In this program, we will write a C program to find the Nth Armstrong number.

**Problem Statement: **

We need to take an input integer `n`

from the user, which denotes the position of the Armstrong number to be found. Then, we have to calculate the Nth Armstrong number and display it on the screen.

**Solution:**

An **Armstrong number** is a number that is equal to the sum of its own digits raised to the power of the number of digits. For example, 153 is an Armstrong number because 1^3 + 5^3 + 3^3 = 153. Similarly, 371 is also an Armstrong number because 3^3 + 7^3 + 1^3 = 371. Armstrong numbers are named after Michael F. Armstrong, who was a mathematician. These numbers are also known as narcissistic numbers, pluperfect digital invariants (PPDI), and sometimes also called plus perfect numbers.

#include <stdio.h> #include <math.h> int isArmstrong(int num); int main() { int n, i, count = 0; // Get the value of n from the user printf("Enter the value of n: "); scanf("%d", &n); // Find the Nth Armstrong number for (i = 0; count < n; i++) { if (isArmstrong(i)) { count++; } } printf("The %dth Armstrong number is %d", n, i - 1); return 0; } // Function to check whether a number is Armstrong or not int isArmstrong(int num) { int originalNum, remainder, n = 0, result = 0; originalNum = num; // Calculate the number of digits in the number while (originalNum != 0) { originalNum /= 10; ++n; } originalNum = num; // Calculate the sum of nth power of each digit while (originalNum != 0) { remainder = originalNum % 10; result += pow(remainder, n); originalNum /= 10; } // Check whether the number is Armstrong or not if (result == num) { return 1; } else { return 0; } }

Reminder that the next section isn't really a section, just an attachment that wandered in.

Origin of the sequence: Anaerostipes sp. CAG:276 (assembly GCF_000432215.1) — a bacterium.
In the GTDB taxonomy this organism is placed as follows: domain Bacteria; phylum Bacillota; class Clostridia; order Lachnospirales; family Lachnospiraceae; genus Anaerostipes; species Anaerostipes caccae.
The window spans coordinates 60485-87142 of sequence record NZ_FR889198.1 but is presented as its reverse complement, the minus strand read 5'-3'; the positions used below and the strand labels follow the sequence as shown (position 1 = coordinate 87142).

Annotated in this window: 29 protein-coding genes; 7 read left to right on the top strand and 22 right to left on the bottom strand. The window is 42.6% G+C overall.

**Output**

Explanation:

- We first include the standard input-output library
`stdio.h`

and the`math.h`

library for using the`pow`

function in the program using the`#include`

preprocessor directive. - Then, we declare the main function using the
`int main()`

syntax. - We declare three variables
`n`

,`i`

, and`count`

as integers. - We use the
`printf`

function to prompt the user to enter the value of`n`

. - We use the
`scanf`

function to read the value of`n`

entered by the user and store it in the`n`

variable. - We declare a for loop that runs from 0 to infinity. Inside the loop, we call the
`isArmstrong`

function to check whether the current number is an Armstrong number or not. If it is an Armstrong number, we increment the`count`

variable. The loop stops when`count`

becomes equal to`n`

. - We use the
`printf`

function to display the Nth Armstrong number on the screen. - We declare the
`isArmstrong`

function that takes an integer`num`

as input and returns an integer as output. Inside the function, we declare four integer variables`originalNum`

,`remainder`

,`n`

, and`result`

, and initialize the`result`

variable to 0. - We store the value of
`num`

in`originalNum`

variable for future reference. - We use a while loop to calculate the number of digits in the number
`num`

and store it in the`n`

variable. - We use another while loop to calculate the sum of nth power of each digit of the number
`num`

and store it in the`result`

variable. - We check whether the number
`num`

is an Armstrong number or - not by comparing the value of
`result`

with the value of`num`

. If they are equal, then the function returns 1, which indicates that the number is an Armstrong number. Otherwise, the function returns 0, indicating that the number is not an Armstrong number. - Conclusion:
- In this program, we have successfully written a C program to find the Nth Armstrong number. We have used a function to check whether a number is Armstrong or not. This program can be useful in various applications where we need to find the Nth Armstrong number.